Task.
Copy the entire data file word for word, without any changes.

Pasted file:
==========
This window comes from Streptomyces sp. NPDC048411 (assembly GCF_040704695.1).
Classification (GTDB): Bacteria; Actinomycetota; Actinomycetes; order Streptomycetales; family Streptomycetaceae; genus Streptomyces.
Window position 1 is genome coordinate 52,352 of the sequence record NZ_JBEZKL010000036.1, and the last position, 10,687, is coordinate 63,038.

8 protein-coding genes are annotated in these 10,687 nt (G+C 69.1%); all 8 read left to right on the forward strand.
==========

This window comes from Streptomyces sp. NPDC048411 (assembly GCF_040704695.1).
Classification (GTDB): Bacteria; Actinomycetota; Actinomycetes; order Streptomycetales; family Streptomycetaceae; genus Streptomyces.
Window position 1 is genome coordinate 52,352 of the sequence record NZ_JBEZKL010000036.1, and the last position, 10,687, is coordinate 63,038.

8 protein-coding genes are annotated in these 10,687 nt (G+C 69.1%); all 8 read left to right on the forward strand.